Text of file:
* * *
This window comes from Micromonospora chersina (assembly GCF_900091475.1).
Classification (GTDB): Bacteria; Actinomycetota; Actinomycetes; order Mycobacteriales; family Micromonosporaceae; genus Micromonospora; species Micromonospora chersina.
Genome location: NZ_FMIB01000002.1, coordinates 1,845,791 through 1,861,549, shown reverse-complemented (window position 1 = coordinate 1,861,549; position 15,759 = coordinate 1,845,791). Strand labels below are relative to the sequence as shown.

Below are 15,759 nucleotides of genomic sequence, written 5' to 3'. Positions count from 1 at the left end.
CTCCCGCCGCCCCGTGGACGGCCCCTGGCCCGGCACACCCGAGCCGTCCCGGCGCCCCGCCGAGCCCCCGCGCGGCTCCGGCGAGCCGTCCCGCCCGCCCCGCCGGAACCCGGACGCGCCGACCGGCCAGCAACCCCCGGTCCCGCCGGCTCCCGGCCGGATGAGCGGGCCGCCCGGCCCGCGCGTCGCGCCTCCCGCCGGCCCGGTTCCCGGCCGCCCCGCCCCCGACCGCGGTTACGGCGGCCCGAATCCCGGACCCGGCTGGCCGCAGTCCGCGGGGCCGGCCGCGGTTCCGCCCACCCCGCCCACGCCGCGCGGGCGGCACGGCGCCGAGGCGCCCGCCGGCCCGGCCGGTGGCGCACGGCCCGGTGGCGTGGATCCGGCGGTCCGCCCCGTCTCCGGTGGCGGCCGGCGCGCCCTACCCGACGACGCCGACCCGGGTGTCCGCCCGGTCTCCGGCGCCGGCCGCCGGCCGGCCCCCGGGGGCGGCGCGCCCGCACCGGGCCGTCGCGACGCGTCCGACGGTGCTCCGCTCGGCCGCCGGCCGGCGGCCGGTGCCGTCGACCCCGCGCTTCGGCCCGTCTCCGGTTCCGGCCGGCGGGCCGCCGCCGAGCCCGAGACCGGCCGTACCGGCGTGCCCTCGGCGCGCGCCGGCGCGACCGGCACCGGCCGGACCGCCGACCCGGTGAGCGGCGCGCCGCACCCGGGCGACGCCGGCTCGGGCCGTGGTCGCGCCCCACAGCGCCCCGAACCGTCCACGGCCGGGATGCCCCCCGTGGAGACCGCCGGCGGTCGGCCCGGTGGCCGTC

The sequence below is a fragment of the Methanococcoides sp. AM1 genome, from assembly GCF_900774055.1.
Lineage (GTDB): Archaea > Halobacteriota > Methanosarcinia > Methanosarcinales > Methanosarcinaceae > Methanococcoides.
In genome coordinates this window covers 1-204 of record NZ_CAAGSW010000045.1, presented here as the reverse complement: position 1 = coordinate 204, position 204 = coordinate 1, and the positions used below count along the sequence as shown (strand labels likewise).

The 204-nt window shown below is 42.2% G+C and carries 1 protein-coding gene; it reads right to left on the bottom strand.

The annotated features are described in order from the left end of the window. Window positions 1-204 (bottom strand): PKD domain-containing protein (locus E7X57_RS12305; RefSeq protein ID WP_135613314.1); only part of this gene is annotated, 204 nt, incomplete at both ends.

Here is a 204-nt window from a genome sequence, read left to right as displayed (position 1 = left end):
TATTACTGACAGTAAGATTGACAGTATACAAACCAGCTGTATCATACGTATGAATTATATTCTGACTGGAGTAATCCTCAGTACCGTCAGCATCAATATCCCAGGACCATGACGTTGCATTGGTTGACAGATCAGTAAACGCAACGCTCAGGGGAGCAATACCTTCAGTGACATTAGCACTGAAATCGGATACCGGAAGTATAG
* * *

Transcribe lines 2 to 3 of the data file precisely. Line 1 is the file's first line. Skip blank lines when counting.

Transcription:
Classification (GTDB): Bacteria; Actinomycetota; Actinomycetes; order Mycobacteriales; family Micromonosporaceae; genus Micromonospora; species Micromonospora chersina.
Genome location: NZ_FMIB01000002.1, coordinates 1,845,791 through 1,861,549, shown reverse-complemented (window position 1 = coordinate 1,861,549; position 15,759 = coordinate 1,845,791). Strand labels below are relative to the sequence as shown.